Assessing the productivity of grain cowpea under variable conditions using low-input agricultural production practices
Moeta, Kagiso Ephraim
MetadataShow full item record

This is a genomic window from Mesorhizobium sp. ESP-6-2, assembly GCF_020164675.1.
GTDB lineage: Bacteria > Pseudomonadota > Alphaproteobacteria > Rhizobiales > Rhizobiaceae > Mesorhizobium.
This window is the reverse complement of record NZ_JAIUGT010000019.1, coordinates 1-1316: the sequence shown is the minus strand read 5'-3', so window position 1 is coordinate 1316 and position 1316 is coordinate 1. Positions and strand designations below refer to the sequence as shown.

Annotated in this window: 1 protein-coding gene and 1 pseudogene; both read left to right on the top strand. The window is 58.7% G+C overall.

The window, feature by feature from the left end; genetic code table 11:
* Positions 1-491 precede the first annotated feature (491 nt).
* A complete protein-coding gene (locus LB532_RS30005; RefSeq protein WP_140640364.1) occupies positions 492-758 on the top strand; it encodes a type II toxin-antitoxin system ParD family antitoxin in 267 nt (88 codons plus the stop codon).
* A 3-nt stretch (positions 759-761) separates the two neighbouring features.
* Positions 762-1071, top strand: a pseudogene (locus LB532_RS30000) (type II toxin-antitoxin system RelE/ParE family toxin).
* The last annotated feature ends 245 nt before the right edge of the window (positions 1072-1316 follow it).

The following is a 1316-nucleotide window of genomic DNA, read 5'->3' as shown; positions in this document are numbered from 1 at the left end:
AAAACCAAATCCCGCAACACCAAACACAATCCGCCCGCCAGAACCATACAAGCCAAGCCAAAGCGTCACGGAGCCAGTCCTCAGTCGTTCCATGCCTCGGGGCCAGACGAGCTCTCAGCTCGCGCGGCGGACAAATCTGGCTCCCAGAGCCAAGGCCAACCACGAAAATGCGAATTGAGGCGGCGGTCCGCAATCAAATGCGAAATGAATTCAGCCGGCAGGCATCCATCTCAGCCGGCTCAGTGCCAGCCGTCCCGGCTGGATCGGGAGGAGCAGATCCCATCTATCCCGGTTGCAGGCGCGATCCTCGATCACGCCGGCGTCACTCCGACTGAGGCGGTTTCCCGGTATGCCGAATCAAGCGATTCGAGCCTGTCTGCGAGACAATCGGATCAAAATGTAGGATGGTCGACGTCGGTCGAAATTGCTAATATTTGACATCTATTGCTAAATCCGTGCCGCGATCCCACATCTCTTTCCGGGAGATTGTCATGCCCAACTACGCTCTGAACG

The adoption of low-input agricultural practices can play a vital role towards ensuring food security. Cowpea is an indigenous crop that is highly adaptive and has numerous benefits. However, its production in South Africa is still very low with smallholder farmers being the largest producers of the crop in the country. The study focused on efforts to maximise the production of cowpea, particularly for smallholder farmers using low-input agricultural practices, which could ensure sustainable production and enhance food security. The aim of this study was to investigate the impact of low-input agricultural practices on the productivity of grain cowpea grown under tunnel house and dryland conditions. Phospho-compost prepared at the Molelwane experimental farm of North-West University using animal manure (cattle, sheep and poultry) and sawdust through co-composting with ground phosphate rock in heap was used for tunnel house and field trials. A repeated 2:x2x6 factorial trial was carried out under tunnel house conditions with one field trial conducted under dryland conditions (these were all done at Molelwane): The tunnel house trials treatment factors consisted of six phosphorus (P) fertilizer rates, two soil types and moisture regimes, replicated three times to obtain 72 pots for both trials. The P fertilizer treatments comprised of variable phospho-compost rates (0, 10, 20, 40 and 80 t/ha) with 30 kg P/ha rate applied as single super phosphate (SSP 10.5%) included as a standard positive control. The soils used in tunnel house trial 1 were from a smallholder farmer's field in Ventersdorp (Glenrosa) and the North-West University experimental farm (Hutton) while the soils for the second tunnel house trial comprised Coega and Hutton soil types collected from the North-West University, Mafikeng Campus. The different P fertilizer rates exerted significant (p:S0.05) influence on all cowpea growth parameters, with the exception of leaf length. Variation in soil types used in the tunnel house trials exerted significant (p:S0.05) effect on stem diameter and chlorophyll content. The highest seed yield (12.51 g/pot) and (8.50) number of pods per plant were recorded in the 40 t/ha phospho-compost rate. Cowpea plants grown under the Coega and Glenrosa soil types performed better than those grown under Hutton soil. Application of 30 kg P/ha resulted in the highest mean nodule count (34.3) under tunnel house l while moisture stress exerted a depressive effect on cowpea seed yield, number of pods and fodder weight. Results obtained revealed that moisture-deprived plants flowered and formed pods quicker The field trial was carried out during 2017-2018 summer growing season, the trial also comprised six phosphorus (P) fertilizer rates and two tillage practices (minimum and conventional). The P fertilizer treatments under the field trial also consisted of variable phospho-compost rates (0, 10, 20, 40 and 80 t/ha) with 30 kg P/ha rate applied as single super phosphate (SSP 10.5%) included as a positive control. Rainfall was used as the main source of irrigation with supplementary irrigation used only when there was a need. Application of 40 and 80 t/ha phospho-compost rates significantly increased the residual Bray P content, organic carbon and total N soil content after harvest. Seed germination and plant emergence was quicker under minimum tillage. Tillage and different fertilizer rates significantly influence all the measured cowpea growth parameters and yield attributes. The highest grain yield (488.06 kg/ha) and nodule count (15 .36) under field conditions were produced at 40 t/ha phospho-compost rate while minimum tillage gave higher grain yield (611.66 kg/ha) and nodule count (14.39) than conventional tillage. Application of phospho-compost resulted in significant increase soil available P and cowpea plant tissue P content. The heavy metal content of cowpea grains from the different fertilizer rates and tillage practices did not differ significantly (p>0.05) with measured values generally within the threshold level required for human consumption albeit the high Al and Fe concentrations in soil suggesting phyto-toxicity, which may have resulted in low grain yield obtained.